You can hear them, all the way from Homestead.
The snarl of stock cars going 180 mph. The rumble of massive haulers. The thunder of hundreds of tricked-out roadhouses, aka recreational vehicles. Converging at the racetrack for the finale of the year-long traveling circus known as NASCAR.
The chase ends here, in deep South Florida, a curious spot for crowning the champion of a sport with roots in the moonshine-running Deep South.
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Up from the wreckage of Hurricane Andrew came Ralph Sanchez’s once-mocked vision of motorsports nirvana, a track that’s been reconfigured three times, from a flat, rectangular layout to a 1.5-mile banked oval that drivers praise as an equalizer which rewards skill. Homestead-Miami Speedway has hosted Ford Championship Weekend since 2002.
It’s also Miami Book Fair International weekend downtown at Miami-Dade College, so this is the temporary capital of gearheads and eggheads, the hub for poets of the page and pavement, a place where Jimmie Johnson and Joyce Carol Oates can simultaneously do their thing. (Her favorite sport is boxing, by the way.) Isn’t this strange alignment, this opportunity to be deafened and enlightened on the same day, one of the prime reasons we live here despite the humidity?
Racing and reading, reading and racing — whether you want the autograph of Tony Stewart or T.C. Boyle, whether your heart skips a beat at the sight of the checkered flag or first-edition classics — or both — you’ve got to partake.
The Sprint Cup championship format has had many confusing iterations, but it’s in the third season of a Final Four-type elimination bracket, which makes it easier to understand for anyone familiar with the NCAA college basketball tournament.
The Sweet Sixteen has been narrowed down to a quartet of contenders, and whoever beats the other three takes home the Cup in Sunday’s Ford Ecoboost 400. Winner take all amps up the drama. The format also applies to the Camping World Truck Series on Friday and the XFINITY Series on Saturday.
Six-time Cup winner Johnson is NASCAR’s shining star but he’s been underrated because of his steady consistency and vanilla personality. None of today’s drivers are as colorful as the swashbucklers of yesteryear, but they can’t be when their jumpsuits are plastered with the logos of a dozen sponsors.
Johnson will attempt to match Richard “The King” Petty and Dale “The Enforcer” Earnhardt as best ever with seven titles. Of the 26 tracks on the Sprint Cup series calendar, Homestead-Miami is one of four on which Johnson has never won. He always owned such a substantial points lead going into the final race that he didn’t have to.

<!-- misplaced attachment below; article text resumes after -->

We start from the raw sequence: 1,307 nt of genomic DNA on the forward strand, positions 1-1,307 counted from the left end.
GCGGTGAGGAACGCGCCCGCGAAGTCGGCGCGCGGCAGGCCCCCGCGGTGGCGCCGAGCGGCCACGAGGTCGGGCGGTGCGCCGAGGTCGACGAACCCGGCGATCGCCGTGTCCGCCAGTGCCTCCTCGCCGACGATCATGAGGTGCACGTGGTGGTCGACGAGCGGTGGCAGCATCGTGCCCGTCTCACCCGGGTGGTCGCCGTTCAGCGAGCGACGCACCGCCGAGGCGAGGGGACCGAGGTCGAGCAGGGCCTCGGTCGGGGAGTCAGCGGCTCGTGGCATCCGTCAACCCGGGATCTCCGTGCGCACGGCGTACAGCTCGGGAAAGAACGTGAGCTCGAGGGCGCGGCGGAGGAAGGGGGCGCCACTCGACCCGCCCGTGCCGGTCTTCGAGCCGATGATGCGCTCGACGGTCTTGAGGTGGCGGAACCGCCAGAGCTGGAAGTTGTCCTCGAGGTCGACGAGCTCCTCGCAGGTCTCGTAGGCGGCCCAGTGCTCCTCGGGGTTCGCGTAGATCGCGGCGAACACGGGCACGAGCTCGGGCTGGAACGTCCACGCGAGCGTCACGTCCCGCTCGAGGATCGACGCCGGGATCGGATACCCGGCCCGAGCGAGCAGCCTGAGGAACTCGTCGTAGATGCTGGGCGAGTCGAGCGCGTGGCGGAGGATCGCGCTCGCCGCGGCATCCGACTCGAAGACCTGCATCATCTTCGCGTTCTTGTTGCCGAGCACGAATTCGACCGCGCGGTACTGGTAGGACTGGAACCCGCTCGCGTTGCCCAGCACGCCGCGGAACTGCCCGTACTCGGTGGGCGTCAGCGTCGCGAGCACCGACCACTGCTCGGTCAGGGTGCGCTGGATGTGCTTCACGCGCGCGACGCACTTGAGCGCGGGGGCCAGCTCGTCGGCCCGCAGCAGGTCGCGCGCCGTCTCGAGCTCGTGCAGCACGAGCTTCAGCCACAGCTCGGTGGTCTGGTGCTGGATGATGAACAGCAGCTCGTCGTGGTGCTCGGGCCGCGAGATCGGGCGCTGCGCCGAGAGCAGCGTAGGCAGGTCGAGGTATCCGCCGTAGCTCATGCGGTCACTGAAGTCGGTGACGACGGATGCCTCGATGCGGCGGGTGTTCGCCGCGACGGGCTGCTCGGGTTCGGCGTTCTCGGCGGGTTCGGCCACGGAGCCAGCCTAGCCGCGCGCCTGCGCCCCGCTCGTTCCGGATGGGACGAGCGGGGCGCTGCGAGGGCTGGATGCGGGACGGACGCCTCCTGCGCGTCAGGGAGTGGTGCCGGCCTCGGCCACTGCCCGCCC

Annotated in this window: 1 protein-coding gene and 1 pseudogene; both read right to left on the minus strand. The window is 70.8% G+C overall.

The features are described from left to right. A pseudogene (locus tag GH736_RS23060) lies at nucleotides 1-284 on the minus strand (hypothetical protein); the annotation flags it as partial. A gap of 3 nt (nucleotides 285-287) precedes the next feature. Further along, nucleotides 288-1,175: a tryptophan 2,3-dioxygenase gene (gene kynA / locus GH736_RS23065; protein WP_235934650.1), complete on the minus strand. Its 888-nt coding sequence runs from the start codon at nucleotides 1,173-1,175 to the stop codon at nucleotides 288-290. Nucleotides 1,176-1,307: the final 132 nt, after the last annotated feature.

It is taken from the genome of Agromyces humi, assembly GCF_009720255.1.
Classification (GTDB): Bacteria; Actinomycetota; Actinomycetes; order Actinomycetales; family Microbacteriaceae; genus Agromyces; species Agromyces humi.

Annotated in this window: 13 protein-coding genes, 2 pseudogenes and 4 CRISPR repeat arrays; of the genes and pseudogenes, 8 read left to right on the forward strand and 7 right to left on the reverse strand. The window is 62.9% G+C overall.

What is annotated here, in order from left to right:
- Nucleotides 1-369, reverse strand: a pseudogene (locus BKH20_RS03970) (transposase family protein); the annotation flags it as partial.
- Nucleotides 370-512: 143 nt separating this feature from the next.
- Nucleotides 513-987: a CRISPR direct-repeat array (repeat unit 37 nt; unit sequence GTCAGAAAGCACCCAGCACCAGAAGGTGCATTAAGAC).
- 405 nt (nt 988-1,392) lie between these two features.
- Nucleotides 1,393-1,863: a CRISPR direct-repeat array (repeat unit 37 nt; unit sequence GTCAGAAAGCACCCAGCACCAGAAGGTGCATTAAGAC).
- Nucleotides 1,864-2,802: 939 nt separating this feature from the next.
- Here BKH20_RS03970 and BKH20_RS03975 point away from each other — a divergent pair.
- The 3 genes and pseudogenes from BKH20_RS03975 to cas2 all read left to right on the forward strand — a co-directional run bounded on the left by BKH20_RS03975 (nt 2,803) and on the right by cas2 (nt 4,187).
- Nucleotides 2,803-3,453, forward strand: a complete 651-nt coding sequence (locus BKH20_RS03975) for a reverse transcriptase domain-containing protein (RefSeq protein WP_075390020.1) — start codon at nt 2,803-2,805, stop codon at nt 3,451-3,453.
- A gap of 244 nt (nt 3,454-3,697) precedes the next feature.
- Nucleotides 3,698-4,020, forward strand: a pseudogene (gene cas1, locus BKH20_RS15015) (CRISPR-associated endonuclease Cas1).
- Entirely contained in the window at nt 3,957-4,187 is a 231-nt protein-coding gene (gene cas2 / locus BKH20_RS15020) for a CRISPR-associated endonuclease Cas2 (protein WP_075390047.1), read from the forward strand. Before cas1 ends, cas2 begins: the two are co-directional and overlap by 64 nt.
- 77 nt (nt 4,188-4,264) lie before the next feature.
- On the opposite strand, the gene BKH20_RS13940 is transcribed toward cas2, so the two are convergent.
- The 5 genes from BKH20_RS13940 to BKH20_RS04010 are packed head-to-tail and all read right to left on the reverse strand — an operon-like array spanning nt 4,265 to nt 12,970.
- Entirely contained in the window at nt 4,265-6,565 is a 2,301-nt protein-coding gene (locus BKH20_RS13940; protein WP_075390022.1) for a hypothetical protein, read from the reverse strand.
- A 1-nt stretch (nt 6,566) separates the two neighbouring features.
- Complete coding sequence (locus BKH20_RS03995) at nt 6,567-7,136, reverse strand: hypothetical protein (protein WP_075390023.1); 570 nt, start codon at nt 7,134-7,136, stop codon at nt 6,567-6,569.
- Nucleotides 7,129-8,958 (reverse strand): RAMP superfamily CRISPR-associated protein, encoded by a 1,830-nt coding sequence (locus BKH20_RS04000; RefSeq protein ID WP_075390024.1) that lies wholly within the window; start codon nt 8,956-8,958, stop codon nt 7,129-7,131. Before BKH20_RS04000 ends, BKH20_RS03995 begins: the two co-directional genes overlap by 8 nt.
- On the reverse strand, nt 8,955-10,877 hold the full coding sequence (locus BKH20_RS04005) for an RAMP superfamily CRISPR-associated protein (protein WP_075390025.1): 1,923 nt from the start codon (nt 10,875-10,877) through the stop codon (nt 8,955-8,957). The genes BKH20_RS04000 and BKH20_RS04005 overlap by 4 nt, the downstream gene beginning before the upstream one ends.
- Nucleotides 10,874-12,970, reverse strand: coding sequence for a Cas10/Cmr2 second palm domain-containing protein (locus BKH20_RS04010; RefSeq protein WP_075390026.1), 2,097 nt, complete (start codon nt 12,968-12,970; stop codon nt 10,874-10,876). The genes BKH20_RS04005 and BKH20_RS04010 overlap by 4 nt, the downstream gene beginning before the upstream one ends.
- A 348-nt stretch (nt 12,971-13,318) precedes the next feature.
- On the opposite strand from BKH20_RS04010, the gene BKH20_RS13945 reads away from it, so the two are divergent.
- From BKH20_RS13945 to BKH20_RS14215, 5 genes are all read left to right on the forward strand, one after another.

When asked if he belongs on the Mount Rushmore of racing, Johnson demurred.
“I’m not climbing into the car thinking, ‘I’ve got to win No. 7,’ ” Johnson said. “Of course I’d love to do that. We start each year asking, ‘Can this be the year?’ It would be an honor to join Petty and Earnhardt.
“But I’m more focused on winning the race. I’ve been so caught up in talking setups and poring through data. I’m in race mode. I’m trying to win Sunday. That’s my mindset.”
He will be challenged by defending champ Kyle Busch, who won the race and the title in 2015, as Kevin Harvick did in 2014. Busch used to be one of NASCAR’s “bad boys” but who has mellowed since he became a father. He had only good things to say about his rivals.
“I’m not like those UFC fighters who egg each other on,” Busch said. “If you do that you’re just going to get hit harder.”
Joey Logano gets a shot at winning the first Sprint Cup championship for the Ford manufacturer since Kurt Busch in 2004.
“We had a very fast car here last year and led a lot of laps and that gives me confidence,” Logano said. “You can find motivation in plenty of places — from the people who love you, from the people who hate you. I was in the shop last week and I know I want to do it for my team.”
Carl Edwards came within seconds of winning his first Cup here in 2011 in the closest championship finish in NASCAR history, but lost the race and the season points tiebreaker to Stewart.
“That was tough because I gave it everything I had and our team made no mistakes,” said Edwards, driver of the No. 19 Toyota.
He said the experience from five years ago has him “galvanized” to race fast.
“It’s a straightforward track so there’s a lot of driver options and I’ll be able to apply everything I know,” he said. “You’ll see people use the whole track earlier in the race.”
The modest Edwards said he has every intention of prevailing when he crosses the finish line after 400 tense miles on Sunday. But like everybody else in South Florida for a momentously loud and literary weekend, “I’m just absolutely thrilled to be here.”